Transparent & Open Government
The transition from private business to the very public world of politics has been both interesting and more challenging than I had envisaged. Based on my first seven months in office, the most challenging issue facing our City is financial sustainability.
As I have reflected on this issue, I have concluded that two things may have contributed to us moving from a municipality whose Reserves totaled $100 million dollars just a few short years ago, to one where we are now the second highest indebted City ($94 million dollars), in B.C., after Vancouver. Without a doubt, Capital spending has brought us to a place where other services vital to the health and well being of a community will have to be deferred for many years.
Groupthink may be a second contributing factor, which is a subject that I wrote about during the November 2011 election campaign. That article entitled; The Importance of Independent-Thinking and Principle-Based Decision Making, can be found under archives section (November 2011), at www.henrybraun.ca .
The City of Abbotsford’s vision statement deals with livability, sustainability and prosperity. While I agree that Abbotsford is one of the most livable community’s in B.C. (that is why I have chosen to live here for 59 years), our present course is simply unsustainable and we are certainly not the most prosperous city, although we spend money as if we are!
Regardless of the reasons that brought us to our present situation, one thing is crystal clear; the people of Abbotsford are demanding greater transparency and accountability, coupled with a more meaningful public participation in the shaping of policy that affect their lives. The public is looking for more scrutiny; however, there can be no public scrutiny without access to information, which brings us back to transparency and openness.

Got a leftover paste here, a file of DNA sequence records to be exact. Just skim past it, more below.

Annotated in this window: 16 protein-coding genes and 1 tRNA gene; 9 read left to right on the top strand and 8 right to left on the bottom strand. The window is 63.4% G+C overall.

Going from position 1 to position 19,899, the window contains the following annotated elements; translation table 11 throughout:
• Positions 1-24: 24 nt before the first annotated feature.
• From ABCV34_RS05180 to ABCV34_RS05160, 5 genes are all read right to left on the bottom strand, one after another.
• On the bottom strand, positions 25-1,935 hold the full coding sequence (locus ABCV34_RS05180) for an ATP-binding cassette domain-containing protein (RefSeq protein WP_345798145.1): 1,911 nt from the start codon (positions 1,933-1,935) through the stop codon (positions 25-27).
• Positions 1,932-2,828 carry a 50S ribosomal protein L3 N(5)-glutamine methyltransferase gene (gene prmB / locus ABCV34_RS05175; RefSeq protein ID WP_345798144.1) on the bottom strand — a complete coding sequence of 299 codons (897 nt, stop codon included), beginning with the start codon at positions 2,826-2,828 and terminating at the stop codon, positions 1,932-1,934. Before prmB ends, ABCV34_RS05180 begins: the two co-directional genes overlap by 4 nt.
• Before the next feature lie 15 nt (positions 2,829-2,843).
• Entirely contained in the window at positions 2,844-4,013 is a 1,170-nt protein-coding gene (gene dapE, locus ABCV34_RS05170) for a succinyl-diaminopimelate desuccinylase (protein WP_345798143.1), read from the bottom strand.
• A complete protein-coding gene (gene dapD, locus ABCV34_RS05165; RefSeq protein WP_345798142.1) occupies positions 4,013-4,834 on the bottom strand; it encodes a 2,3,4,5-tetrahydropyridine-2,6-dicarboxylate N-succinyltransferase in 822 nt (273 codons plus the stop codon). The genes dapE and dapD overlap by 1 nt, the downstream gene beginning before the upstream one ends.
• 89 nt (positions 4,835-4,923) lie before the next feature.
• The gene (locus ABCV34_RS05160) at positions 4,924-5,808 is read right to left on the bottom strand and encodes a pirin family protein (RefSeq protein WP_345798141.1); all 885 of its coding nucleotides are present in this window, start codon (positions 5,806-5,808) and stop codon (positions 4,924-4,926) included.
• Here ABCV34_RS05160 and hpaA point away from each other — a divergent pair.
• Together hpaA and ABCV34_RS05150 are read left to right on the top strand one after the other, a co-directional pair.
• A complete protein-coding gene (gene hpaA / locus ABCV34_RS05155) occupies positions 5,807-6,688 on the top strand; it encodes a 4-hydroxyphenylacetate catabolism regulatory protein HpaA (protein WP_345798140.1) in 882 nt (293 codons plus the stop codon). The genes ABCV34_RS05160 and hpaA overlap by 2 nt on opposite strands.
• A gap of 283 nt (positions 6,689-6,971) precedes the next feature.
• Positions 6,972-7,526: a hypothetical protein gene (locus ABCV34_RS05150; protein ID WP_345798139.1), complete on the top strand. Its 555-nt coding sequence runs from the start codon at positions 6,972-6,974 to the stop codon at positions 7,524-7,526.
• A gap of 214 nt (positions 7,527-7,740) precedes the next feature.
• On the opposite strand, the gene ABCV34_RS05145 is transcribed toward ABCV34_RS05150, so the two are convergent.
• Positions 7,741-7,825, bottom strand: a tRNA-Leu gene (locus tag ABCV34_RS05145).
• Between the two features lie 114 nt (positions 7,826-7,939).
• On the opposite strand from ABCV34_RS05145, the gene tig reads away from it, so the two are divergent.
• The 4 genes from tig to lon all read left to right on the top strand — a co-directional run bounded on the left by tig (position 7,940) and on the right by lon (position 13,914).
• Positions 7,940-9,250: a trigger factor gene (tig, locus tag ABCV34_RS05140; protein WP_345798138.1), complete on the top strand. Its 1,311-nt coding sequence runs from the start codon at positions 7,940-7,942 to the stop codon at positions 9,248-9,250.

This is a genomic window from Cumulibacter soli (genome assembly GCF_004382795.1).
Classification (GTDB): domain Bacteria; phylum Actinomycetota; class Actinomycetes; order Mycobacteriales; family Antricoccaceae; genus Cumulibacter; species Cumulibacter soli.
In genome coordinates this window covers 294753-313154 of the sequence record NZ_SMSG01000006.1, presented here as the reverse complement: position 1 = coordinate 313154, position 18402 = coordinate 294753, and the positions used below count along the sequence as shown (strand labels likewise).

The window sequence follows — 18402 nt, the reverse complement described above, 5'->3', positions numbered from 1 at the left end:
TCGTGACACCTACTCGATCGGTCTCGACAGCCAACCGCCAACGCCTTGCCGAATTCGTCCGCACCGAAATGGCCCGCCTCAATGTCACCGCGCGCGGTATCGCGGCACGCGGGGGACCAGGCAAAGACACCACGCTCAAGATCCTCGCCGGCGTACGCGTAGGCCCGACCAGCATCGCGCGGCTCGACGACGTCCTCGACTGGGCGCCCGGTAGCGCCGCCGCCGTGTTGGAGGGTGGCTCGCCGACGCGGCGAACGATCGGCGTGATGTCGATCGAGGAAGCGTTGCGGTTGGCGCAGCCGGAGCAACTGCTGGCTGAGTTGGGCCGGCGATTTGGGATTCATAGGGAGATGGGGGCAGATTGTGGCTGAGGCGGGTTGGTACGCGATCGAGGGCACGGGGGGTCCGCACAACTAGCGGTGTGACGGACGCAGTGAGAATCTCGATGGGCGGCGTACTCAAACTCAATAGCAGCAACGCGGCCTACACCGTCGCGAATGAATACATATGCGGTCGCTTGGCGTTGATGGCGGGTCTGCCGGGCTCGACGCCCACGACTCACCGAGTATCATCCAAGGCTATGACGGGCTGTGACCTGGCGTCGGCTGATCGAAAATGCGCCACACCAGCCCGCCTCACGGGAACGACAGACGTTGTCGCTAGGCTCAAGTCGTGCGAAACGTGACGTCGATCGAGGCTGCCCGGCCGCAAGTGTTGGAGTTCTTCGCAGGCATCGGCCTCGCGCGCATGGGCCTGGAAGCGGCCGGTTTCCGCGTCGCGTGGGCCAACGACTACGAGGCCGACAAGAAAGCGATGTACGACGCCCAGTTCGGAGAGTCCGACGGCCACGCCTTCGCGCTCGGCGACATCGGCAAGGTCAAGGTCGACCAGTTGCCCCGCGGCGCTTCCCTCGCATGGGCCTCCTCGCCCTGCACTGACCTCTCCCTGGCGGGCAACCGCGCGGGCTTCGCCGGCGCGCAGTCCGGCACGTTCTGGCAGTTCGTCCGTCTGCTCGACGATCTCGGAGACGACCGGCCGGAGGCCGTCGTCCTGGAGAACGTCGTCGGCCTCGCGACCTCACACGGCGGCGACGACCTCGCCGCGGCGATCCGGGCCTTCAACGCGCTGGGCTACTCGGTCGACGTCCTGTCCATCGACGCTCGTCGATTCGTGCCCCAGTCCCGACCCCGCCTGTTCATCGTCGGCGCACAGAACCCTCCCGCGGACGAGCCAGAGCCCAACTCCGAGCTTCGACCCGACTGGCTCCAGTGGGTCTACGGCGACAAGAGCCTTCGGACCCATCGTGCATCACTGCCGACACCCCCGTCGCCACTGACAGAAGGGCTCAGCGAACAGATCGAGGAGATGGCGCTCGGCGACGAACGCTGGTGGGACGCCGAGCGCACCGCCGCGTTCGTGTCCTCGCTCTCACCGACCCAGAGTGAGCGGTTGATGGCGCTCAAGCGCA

Citizens expect public servants to look after the public’s interest with fairness and that we manage limited financial resources and public assets with integrity on a daily basis. If we want to begin to regain the public’s trust, we must demonstrate fair , open and transparent decision making, resulting in predictable, as opposed to ad-hoc decisions, where some may argue that City Hall is picking ‘winners’ and ‘losers’. Decision making done successfully, creates a level playing field for everyone.
Integrity, transparency and accountability of the public service, both elected and unelected are prerequisite to and underpin public trust, as the keystone to good governance. When there is honest and open dialogue, the public’s trust will return!
July 19, 2012
Spending Other People’s Money Is Always Easier Than Spending Our Own.
Milton Friedman, one of America’s most respected economist, statistician and the recipient of the Nobel Memorial Prize in Economic Sciences, wisely observed that we spend our own money on ourselves very carefully. We spend other people’s money less carefully.
As a young teen-ager, I worked on a poultry farm, catching chickens from midnight until dawn. The money I earned went into a savings account to buy a car when I turned 16. In addition to my earnings, my father would give me money for my birthday and other special occasions. I still remember that this ‘free’ money disappeared relatively quickly and without much thought.
The obvious truth and lesson that I learned early in life was that it is much easier to spend someone else’s money than my own. Elected officials and civil servants at every level of government need to rethink how we spend taxpayer’s money. Expenditures should be evaluated as though it was our own money that we are spending.